The commercial real estate industry has a high attrition rate. It’s an appealing career, but not everyone is cut out to make it as a broker.
More experienced brokers generally expect that at least half of new recruits will leave within three years, while some project the new broker failure rate to be as high as 90%.
The perks of the job are part of what make it challenging: autonomy, flexibility, a commission-based salary. Some people simply lack the skills and personality necessary to succeed, but other common pitfalls can be avoided.
Here’s one of the most biggest reasons new brokers fail.
They don’t have a mentor.
Mentorship is crucial to a new broker’s success. Working with a seasoned veteran can get a young broker both new contacts and the knowledge they need to survive in the commercial real estate industry.
Most new brokers are expected to create their own leads, and they often receive little formal training on how to do this. Building a database from scratch is a daunting task, and it can take years for someone starting out to get to where they need to be to find new business consistently. When they’re brought in to help more tenured brokers, new brokers generate revenue, build their portfolio and rapport with prospective clients, and learn the subtleties of their trade. Mentors can also help mitigate missteps and provide real-world coaching to get brokers up to speed.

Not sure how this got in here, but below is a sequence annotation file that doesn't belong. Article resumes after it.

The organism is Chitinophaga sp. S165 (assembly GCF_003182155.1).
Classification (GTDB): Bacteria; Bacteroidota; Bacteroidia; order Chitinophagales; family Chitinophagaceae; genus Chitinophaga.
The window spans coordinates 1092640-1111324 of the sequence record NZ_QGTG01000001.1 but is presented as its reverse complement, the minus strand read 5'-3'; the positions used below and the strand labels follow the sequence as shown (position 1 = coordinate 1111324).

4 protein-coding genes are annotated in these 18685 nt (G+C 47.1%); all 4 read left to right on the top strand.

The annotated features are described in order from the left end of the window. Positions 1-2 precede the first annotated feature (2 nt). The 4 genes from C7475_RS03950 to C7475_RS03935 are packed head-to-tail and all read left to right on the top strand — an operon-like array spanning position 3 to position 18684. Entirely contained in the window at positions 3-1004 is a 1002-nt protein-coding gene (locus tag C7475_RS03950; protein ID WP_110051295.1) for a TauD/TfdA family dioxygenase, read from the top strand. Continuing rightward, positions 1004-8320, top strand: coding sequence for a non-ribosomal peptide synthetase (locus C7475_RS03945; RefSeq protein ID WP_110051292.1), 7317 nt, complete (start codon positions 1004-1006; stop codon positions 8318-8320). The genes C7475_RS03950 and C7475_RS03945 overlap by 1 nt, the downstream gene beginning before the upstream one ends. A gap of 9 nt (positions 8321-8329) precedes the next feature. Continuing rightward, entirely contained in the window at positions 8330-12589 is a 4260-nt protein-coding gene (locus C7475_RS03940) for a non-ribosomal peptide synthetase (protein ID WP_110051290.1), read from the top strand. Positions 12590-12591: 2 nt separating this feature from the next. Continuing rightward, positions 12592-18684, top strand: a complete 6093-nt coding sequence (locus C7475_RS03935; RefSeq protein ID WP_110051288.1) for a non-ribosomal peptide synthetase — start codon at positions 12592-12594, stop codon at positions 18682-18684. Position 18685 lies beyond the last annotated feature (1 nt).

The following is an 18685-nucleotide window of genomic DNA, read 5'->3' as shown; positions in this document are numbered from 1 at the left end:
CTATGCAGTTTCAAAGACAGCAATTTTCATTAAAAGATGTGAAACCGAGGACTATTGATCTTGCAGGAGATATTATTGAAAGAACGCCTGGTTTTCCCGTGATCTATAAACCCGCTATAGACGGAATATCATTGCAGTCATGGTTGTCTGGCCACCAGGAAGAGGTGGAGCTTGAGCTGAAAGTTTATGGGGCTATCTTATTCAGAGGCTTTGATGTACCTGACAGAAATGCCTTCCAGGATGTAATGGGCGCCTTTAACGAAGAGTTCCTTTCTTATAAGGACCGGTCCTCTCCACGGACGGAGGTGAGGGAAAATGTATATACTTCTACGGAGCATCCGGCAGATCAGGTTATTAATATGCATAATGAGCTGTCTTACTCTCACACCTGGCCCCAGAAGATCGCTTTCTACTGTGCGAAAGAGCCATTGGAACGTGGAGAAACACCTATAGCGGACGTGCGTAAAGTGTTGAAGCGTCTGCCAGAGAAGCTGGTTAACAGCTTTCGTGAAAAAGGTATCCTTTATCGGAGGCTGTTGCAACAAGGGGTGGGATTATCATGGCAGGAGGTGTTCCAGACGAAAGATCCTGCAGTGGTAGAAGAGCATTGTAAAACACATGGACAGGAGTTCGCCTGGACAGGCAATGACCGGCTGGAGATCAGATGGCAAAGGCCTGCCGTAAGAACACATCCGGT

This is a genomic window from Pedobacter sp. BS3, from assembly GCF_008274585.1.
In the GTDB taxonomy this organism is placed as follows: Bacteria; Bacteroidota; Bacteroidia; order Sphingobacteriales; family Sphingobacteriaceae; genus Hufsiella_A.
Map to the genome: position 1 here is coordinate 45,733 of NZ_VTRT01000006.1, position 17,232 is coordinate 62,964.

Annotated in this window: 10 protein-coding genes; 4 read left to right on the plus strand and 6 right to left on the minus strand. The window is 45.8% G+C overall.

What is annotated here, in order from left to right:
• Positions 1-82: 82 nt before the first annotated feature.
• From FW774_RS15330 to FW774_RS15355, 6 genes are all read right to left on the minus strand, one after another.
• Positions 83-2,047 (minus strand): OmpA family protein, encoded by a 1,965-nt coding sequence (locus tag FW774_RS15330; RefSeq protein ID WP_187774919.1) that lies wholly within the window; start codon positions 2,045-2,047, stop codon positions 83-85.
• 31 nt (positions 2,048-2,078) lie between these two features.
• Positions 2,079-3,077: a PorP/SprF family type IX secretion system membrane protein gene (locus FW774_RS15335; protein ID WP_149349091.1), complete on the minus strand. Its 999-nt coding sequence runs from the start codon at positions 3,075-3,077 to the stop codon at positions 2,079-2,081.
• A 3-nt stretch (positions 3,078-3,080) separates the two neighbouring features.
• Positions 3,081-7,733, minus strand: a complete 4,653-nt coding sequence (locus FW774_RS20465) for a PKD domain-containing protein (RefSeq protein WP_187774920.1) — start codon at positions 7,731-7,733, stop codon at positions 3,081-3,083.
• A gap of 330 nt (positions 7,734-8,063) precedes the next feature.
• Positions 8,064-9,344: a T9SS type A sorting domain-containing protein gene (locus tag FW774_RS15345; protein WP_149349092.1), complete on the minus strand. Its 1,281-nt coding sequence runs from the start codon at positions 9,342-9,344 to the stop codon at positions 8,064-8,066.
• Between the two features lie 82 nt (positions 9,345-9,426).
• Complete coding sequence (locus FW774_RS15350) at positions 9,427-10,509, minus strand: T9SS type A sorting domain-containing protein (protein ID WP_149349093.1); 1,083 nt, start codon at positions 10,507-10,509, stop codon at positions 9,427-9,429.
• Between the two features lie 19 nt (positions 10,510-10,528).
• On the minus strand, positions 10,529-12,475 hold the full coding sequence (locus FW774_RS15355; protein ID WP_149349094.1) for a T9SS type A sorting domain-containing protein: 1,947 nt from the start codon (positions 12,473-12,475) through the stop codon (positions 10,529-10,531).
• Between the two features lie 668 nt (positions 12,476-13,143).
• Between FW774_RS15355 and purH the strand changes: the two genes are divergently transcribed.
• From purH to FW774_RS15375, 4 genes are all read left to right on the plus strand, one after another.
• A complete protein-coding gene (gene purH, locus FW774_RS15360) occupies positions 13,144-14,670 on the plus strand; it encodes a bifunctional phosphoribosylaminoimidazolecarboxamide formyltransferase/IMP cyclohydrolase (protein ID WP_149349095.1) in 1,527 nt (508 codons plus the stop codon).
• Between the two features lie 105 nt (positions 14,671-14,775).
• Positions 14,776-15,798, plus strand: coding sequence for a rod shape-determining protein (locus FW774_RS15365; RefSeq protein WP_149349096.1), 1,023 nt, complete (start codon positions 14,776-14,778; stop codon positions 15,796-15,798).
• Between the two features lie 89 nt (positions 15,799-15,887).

Junior brokers will have an easier time landing new clients if they have a portfolio of closed deals to share, and without that mentorship, it’s tough to get momentum. If they don’t have the benefit of a mentorship program at a larger firm, they may have to go out of their way to find someone to help coach them.
How to avoid this mistake
When you’re interviewing for a job, ask about mentorship opportunities and training. You might want to begin your career at a larger firm, which would have more resources to get you started and more people to help you. Many brokerages onboard new hires by pairing them with a more tenured broker.